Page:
There is always some captured learning, some material, a framework, documentation, whatever learning in usable form, that can live on. (David Perkins – personal communication)
In the light of this, I can identify, in outline at least, the many ways in which ITL could be said to be successful. First of all, there was a full report which not only details the activities of the programmes we launched but it also provides evidence of the impact on teachers, their practice, their schools and their systems. The extent to which these effects have been sustained remains to be seen but the evidence demonstrated that it can be done – that non-positional teacher leadership can work and can make a difference in contexts which in some cases had a recent history of conflict. The report also put forward a set of 15 principles for practice and a set of recommendations for policy makers, school principals, potential facilitators, universities and funding bodies. It is important to note that these were created through the deliberations of the ITL team through the series of six team meetings. Over fifty people, including university academics, activists in NGOs and school practitioners, contributed to this practice-based discourse. Crucially, the report presented conceptual clarification arising from this discourse.
The extent and nature of the influence of a report published on the internet is hard to measure but we know for sure that the principles and recommendations presented in the final ITL report informed further initiatives elsewhere. A steady stream of research students became interested in non-positional teacher leadership and what it might do for their particular contexts. They all opted to undertake action-based studies. Dr Hanan Ramahi, for example, launched a programme in Ramallah in the Occupied Territories of Palestine which she documented in her PhD thesis. Similarly, Dr Amina Eltemamy launched a programme in Cairo, Egypt which she documented in her PhD thesis and has sustained continuously since 2014. The programme launched in Taraz, Kazakhstan by Gulmira Qanay in 2016 for the purposes of her doctoral study gave rise to a further funded pilot in Kokshetau. This was followed by the launch of the Teacher Leadership in Kazakhstan (ITL) initiative in 2019 which aimed to cover the country as a whole. The book about TLK was published in Russian this year (see my earlier post) and has already led to interest in launching further programmes in Central Asia including one in collaboration with UNESCO funded by the Kazakhstan government.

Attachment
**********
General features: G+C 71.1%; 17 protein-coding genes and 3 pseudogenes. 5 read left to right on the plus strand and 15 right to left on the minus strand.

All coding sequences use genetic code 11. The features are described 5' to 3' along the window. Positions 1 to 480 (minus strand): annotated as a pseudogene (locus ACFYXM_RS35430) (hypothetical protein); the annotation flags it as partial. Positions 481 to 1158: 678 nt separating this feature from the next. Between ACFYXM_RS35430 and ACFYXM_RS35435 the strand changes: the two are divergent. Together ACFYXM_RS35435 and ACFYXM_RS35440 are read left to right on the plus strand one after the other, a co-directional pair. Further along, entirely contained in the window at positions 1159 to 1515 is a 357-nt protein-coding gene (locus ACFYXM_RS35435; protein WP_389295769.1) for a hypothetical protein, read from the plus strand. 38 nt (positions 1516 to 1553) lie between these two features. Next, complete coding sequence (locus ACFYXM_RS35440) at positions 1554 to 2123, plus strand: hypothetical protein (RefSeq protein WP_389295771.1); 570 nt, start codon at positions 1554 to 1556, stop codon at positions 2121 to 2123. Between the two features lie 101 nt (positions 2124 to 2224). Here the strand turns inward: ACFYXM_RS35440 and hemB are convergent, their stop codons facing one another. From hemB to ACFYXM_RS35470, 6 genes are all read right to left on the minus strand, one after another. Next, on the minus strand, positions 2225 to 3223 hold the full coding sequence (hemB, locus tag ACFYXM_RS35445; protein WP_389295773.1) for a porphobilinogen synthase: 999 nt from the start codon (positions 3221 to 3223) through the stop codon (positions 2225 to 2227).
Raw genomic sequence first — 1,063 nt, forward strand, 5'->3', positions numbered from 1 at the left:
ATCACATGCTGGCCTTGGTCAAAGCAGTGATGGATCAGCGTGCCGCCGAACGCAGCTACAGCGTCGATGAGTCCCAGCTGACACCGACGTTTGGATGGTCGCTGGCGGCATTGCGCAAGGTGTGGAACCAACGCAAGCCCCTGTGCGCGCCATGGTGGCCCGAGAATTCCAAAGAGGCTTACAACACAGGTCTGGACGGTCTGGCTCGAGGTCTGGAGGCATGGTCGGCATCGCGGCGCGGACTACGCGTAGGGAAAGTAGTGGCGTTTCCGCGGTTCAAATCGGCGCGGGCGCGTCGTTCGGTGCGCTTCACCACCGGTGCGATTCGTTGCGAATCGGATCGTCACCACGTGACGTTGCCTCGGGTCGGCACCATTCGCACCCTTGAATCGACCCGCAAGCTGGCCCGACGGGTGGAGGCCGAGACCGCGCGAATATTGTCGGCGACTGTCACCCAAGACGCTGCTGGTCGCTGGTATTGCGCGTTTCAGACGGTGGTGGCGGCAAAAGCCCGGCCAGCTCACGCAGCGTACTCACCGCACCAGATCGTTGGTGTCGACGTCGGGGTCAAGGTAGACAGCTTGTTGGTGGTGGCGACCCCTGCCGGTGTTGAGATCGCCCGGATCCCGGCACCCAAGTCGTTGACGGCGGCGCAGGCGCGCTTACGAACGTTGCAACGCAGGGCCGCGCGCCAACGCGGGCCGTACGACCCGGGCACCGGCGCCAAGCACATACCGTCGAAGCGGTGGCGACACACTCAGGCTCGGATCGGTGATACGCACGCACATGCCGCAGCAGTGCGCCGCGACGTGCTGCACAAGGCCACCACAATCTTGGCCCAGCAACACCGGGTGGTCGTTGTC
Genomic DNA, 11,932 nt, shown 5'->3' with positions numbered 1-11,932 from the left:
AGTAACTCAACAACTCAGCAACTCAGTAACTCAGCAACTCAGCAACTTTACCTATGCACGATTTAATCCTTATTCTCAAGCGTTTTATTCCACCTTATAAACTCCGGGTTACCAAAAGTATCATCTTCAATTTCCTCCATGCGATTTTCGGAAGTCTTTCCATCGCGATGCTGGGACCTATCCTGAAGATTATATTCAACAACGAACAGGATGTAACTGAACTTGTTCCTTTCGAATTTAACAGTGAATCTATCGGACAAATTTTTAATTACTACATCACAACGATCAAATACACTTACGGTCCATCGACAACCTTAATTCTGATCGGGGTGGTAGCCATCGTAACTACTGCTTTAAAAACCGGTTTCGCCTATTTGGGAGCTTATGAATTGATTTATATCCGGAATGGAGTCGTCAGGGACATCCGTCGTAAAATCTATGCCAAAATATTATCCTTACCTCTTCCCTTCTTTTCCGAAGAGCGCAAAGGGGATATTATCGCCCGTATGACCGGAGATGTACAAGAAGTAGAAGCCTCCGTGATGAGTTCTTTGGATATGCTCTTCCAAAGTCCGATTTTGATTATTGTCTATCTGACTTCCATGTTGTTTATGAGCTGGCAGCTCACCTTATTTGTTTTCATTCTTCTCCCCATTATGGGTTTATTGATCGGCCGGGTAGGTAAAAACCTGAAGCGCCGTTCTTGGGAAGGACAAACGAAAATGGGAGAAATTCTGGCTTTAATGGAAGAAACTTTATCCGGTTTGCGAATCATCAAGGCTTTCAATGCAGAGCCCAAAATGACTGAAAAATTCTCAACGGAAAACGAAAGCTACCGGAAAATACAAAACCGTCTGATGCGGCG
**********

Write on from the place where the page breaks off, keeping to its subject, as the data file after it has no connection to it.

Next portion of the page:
The conceptual work arising from ITL also informed a study commissioned by Education International. ‘Teacher self-efficacy, voice and leadership: towards a policy framework for Education International’. The influence of the report from the research that followed was documented by John Bangs, one of the authors of the report in the final chapter of the book Empowering teacher as agents of change edited by myself. He highlighted how the seven principles presented in the teacher self-efficacy report had been adopted by Education International and how the report had influenced both the design of TALIS and the discussions about teacher policy at the annual International Summits on the Teaching Profession. In a variety of ways, the ITL project provided a platform that enabled us to promote a vision of enhanced teacher professionality.
A further ripple from the ITL project is the deployment of non-positional teacher leadership and the method of empowerment that goes with it in the Teacher-led Learning Circles for Formative Assessment project currently being led by Education International.
Failure or success?
So, on balance I think we can say that, in spite of the evident shortcomings of the original ITL project of twenty years ago, the ripple effect has been huge. The learning from that project has informed and shaped many subsequent initiatives. Mother Teresa famously declared that she couldn’t change the world alone but could “cast a stone on the water to make many ripples”. The idea has been taken up and worked through by sociologists such as Normal Long and other social commentators. Some have developed strategies for ‘capturing the ripple effect’ but it is almost impossible to know for sure how an intervention has changed the world.
Nevertheless, we hope that, through the current Legacy Project work, we will uncover evidence of other ways in which the pursuit of non-positional teacher leadership over thirty years or so has influenced practice and discourse.